Crocodiles are old and in their niche, they are unstoppable. The dodo was perfectly suited for its environment.
Coral and algae are even older and they have been radically impacted by environmental changes.
There are young strains of bacteria that have evolved to consume plastic, a food source that did not exist before 1900. Certain breeds of dogs have evolved muscle controls that allow them to mimic human facial expressions.
Given time, everything changes. For some things, adapting to those changes is unnecessary. For other things, it is crucial.
Information technology is still very young.
While tech may have the opportunity to radically alter the landscape of an industry, it may not understand the context. While it might excel at a particular niche, there is no guarantee that niche will exist in one year, ten years, or a hundred years time.
And so, the evolution of industries is a worthy study. A simple walk through Wikipedia will show you what the first companies were, how steam changed the nature of work, and why new technology does not eliminate jobs but creates new versions of them.
If you want to understand FAANG monopolies, look at historic monopolies and the impact of splitting them up. If you want to understand why manufacturing will not return, in the same form, to areas where it left, look at what the loom did to the weaving industry.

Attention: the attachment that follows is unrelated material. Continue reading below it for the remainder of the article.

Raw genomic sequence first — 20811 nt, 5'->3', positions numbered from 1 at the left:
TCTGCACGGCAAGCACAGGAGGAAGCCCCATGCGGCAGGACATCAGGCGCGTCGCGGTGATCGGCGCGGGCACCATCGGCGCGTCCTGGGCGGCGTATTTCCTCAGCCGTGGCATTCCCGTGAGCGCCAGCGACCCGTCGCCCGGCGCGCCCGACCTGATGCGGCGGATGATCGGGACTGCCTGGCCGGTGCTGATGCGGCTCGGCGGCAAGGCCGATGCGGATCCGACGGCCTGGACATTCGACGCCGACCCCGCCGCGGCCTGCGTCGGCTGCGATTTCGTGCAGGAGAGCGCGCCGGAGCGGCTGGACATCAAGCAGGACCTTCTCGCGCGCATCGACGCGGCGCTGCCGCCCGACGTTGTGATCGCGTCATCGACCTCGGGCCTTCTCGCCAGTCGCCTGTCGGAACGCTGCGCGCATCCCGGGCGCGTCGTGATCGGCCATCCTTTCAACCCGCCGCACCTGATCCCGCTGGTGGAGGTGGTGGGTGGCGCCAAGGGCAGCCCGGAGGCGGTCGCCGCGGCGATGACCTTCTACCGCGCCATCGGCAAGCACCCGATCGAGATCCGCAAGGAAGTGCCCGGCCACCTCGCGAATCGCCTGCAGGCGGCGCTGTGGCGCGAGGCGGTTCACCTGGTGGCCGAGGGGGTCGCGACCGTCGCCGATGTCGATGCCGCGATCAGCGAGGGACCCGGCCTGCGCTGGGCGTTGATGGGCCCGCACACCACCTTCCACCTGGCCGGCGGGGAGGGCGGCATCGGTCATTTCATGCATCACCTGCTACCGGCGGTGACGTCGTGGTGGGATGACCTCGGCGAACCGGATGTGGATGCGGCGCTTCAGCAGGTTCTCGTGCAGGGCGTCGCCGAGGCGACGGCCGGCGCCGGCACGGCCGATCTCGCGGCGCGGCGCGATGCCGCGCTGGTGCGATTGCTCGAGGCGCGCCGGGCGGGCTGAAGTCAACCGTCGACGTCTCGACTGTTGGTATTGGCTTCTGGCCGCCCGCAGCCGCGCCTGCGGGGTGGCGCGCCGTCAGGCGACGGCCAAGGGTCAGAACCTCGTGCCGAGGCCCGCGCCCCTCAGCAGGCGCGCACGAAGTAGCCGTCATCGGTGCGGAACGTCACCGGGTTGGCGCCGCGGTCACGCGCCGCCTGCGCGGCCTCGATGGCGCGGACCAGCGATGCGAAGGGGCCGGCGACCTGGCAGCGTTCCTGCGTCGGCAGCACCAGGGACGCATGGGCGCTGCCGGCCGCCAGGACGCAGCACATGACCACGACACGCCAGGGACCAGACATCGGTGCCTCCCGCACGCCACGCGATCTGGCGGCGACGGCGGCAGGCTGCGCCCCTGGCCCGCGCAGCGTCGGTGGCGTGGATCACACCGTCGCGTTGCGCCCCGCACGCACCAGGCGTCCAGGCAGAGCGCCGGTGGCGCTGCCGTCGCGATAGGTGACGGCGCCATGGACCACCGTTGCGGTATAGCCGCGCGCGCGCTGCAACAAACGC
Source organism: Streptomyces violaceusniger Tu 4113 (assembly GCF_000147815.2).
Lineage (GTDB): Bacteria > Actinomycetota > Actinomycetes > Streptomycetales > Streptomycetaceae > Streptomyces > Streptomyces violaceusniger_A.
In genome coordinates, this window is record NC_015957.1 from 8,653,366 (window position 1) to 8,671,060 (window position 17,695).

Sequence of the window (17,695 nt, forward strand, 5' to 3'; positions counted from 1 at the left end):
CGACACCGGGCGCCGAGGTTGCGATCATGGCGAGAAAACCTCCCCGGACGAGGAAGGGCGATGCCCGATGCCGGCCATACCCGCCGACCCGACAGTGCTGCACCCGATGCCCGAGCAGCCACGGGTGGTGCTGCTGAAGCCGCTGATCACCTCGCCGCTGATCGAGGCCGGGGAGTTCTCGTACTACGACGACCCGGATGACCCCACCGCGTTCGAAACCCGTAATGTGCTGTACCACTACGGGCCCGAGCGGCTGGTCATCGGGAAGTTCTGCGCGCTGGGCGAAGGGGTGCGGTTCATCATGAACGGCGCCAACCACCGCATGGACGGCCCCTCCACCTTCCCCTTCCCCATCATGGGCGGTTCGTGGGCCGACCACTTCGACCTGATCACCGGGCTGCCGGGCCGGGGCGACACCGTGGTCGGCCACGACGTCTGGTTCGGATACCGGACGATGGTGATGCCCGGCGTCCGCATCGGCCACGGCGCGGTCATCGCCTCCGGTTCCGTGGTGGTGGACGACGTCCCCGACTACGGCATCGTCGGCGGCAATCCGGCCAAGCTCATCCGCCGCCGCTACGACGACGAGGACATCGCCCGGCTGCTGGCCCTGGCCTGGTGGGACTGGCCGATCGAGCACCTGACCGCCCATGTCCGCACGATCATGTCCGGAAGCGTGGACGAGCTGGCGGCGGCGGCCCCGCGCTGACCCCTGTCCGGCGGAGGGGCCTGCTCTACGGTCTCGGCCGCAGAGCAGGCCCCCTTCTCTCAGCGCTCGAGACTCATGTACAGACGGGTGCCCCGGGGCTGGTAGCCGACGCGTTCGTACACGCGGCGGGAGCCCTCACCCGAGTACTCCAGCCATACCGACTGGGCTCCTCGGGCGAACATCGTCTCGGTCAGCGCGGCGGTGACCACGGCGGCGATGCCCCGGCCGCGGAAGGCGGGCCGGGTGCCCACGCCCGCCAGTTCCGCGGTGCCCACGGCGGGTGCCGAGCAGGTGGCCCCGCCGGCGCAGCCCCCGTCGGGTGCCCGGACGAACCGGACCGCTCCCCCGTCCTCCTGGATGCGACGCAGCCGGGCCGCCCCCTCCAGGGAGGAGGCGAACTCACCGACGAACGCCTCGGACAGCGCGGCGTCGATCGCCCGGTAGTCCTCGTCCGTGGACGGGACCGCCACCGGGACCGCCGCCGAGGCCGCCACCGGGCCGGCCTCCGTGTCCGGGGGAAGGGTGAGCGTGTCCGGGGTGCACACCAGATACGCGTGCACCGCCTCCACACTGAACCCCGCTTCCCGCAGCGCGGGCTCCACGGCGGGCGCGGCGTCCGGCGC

Large complex systems do not always need a big disruption to collapse. Sometimes, they need a tiny little nudge in the right place. The gig economy seemed like a big disruption, but it turned out to be a tiny nudge. The hashtag was a tiny nudge in the right place.
If you want to know why tracking warehouse workers will not be a good idea for Amazon, read up on Gilbraith and Taylor. If you want to know what the next shift in the tech industry will be, read up on the arc of the Industrial Age and how it brought us to the Information Age. If you care about seeing into the future, you have to delve more deeply into the past.
The evolution of companies and industries is not impossible to predict. The nature of humans is that we see the past as a clear progression of events and the future as multiple potentials. The truth of the matter is that the past and the future are all a matter of perspectives. The present is what we do with those perspectives.